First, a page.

10 May 2021


Lost Capitol Hill: The First Aircraft Carrier

Daniel Sickles

Last week, we looked at Thaddeus S. C. Lowe’s need for help from the Washington Navy Yard mechanics to make his balloons a going concern. There was one problem with their solution, however: It was heavy. The boxes required to create hydrogen gas to fill the balloons had to be structurally sound on the outside to survive the internal pressure, and had to be lined with heavy copper sheathing within to keep the sulfuric acid contained. Not to mention the weight of the acid and iron needed in the production as well.

Carting this around was not easy, and the thought was that it would be easier to do by water. This made sense especially in that the Potomac river was close to a lot of the fighting in southern Virginia. Once again, it was time to go to the Navy Yard.

Here, a coal barge named USS George Washington Parke Custis, which had been bought by the Navy in August of 1861, was retrofitted with Lowe’s balloon gas generators and otherwise modified for use by the aeronaut– mainly by making the deck one large flat surface, on which the gas generators could be mounted.

On November 10, the work was ready. Two days later, Lowe wrote a description of the expedition down the Potomac:

I have the pleasure of reporting the complete success of the first balloon expedition by water ever attempted. I left the navy-yard early Sunday morning, the 10th instant, with a lighter (formerly the G. W. P. Custis) towed out by the steamer Coeur de Lion, having on board competent assistant aeronauts, together with my new gas generating apparatus, which, though used for the first time, worked admirably. We located at the mouth of Mattawoman Creek, about three miles from the opposite or Virginia shore. Yesterday I proceeded to make observations, accompanied in my ascensions by General Sickles [That’s him, above] and others. We had a fine view of the enemy’s camp-fires during the evening, and saw the rebels constructing new batteries at Freestone Point. I was under the necessity of returning for some necessary articles this morning, and will go back immediately to continue in person the reconnaissances.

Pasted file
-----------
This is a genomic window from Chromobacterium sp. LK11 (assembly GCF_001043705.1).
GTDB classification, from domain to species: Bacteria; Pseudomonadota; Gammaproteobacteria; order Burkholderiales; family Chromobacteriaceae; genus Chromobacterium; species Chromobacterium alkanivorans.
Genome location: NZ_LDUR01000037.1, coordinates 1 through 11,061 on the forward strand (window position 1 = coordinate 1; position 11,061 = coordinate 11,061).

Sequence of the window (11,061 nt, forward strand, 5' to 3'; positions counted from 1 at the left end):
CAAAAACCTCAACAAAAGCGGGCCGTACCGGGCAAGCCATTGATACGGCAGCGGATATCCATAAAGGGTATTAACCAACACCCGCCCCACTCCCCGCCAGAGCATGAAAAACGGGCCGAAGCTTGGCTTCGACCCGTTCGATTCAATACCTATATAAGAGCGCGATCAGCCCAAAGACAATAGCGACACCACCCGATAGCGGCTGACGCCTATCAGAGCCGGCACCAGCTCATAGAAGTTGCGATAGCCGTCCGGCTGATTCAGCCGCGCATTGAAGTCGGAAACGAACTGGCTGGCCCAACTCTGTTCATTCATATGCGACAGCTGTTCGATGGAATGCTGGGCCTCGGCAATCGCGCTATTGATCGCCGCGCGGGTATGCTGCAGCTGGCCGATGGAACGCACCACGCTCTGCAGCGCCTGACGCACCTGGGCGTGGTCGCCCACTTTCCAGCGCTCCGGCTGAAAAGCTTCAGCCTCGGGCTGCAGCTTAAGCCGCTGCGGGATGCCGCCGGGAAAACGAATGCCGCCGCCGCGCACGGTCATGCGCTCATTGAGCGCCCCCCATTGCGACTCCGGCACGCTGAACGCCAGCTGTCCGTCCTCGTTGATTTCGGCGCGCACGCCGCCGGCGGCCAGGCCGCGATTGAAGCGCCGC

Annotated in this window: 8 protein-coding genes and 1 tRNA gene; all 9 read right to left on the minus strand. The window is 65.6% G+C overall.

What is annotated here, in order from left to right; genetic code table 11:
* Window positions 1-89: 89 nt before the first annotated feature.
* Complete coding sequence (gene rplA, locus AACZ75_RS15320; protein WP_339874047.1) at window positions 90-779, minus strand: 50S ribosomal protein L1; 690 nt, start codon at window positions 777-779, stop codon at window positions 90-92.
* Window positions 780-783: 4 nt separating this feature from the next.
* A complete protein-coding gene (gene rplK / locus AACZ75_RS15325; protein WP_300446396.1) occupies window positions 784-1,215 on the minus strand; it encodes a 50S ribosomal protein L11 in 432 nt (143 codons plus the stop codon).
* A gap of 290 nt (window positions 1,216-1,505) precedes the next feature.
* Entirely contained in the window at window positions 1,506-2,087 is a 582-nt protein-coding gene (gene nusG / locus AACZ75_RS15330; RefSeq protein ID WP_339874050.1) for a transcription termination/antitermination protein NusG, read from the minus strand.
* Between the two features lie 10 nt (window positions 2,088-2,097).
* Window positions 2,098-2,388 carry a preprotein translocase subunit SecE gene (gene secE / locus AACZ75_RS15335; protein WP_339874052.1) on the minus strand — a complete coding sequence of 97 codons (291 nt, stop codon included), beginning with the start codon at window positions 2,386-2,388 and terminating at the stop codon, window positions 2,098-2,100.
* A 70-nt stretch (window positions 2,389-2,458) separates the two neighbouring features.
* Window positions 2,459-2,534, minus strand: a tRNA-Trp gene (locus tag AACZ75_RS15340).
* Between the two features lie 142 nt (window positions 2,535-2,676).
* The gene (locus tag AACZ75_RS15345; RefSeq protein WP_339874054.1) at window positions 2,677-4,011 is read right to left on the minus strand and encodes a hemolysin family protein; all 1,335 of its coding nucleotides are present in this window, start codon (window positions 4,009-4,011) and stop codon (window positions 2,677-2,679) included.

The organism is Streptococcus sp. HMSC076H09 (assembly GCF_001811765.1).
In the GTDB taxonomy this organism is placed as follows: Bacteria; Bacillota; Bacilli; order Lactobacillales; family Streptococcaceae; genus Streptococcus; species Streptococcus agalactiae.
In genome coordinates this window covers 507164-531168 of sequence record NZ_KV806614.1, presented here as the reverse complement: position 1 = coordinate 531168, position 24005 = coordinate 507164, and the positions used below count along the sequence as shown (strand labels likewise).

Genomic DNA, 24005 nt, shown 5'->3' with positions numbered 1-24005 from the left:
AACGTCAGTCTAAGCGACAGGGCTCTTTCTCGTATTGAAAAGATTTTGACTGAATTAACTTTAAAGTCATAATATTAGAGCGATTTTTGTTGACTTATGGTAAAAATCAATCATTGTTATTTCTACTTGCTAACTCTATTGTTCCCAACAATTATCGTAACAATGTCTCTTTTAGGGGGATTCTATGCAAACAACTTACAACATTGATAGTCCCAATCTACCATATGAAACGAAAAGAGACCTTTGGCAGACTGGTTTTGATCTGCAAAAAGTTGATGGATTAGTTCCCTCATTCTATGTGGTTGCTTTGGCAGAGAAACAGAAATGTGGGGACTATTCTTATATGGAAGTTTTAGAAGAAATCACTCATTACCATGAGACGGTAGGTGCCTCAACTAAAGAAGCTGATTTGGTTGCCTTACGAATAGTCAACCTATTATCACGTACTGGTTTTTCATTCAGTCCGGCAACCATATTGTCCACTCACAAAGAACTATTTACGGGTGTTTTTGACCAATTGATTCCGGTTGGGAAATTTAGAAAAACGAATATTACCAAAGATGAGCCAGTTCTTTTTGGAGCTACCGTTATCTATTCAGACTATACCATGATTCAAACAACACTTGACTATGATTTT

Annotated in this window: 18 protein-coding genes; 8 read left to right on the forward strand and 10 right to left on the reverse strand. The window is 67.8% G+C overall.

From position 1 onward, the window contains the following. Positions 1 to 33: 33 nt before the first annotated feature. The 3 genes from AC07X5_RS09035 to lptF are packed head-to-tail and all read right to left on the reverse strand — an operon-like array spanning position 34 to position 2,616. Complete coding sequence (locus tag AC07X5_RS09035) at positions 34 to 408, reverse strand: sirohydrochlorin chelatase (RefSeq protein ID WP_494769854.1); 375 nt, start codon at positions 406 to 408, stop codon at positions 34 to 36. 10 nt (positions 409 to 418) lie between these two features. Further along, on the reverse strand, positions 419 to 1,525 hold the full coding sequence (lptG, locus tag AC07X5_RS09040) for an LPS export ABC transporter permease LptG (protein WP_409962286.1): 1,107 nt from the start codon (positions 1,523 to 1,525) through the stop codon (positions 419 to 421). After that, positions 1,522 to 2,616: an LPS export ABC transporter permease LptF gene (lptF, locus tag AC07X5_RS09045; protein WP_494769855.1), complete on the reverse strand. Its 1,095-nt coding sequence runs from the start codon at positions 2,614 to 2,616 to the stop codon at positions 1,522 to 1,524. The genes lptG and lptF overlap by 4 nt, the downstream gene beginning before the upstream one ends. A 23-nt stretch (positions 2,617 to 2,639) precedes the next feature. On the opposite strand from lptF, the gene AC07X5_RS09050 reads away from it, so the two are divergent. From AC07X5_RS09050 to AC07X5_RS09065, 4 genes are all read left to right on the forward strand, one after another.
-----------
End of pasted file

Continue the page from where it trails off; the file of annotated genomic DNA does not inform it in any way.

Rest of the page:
Picture from 1862 Harper’s Magazine showing the G. W. P. Custis plus balloon (HathiTrust)

After making all necessary arrangements below, and leaving a competent aeronaut and assistants in charge, I shall return and place the other balloons wherever the general desires them. I have now a competent aeronaut for each of the new balloons, and in the course of a few days they can all be in active operation. I will call and see you on my return.

The success led to the request that the Custis be moved down to Fort Monroe, a Union fort guarding the entrance to the Hampton Roads area. As the lone outpost otherwise surrounded by Confederate-held territory, knowing what was going on in the area was crucial. In this case, the steamer Hugh Jenkins, which had been bought in Baltimore the previous year, was used to transport the balloon.

While the balloons continued to be used for a while, Lowe contracted malaria in June 1863, by the time he recovered, his equipment was scattered. While he made some efforts to assist again, by August of that year, the balloon corps was no more.

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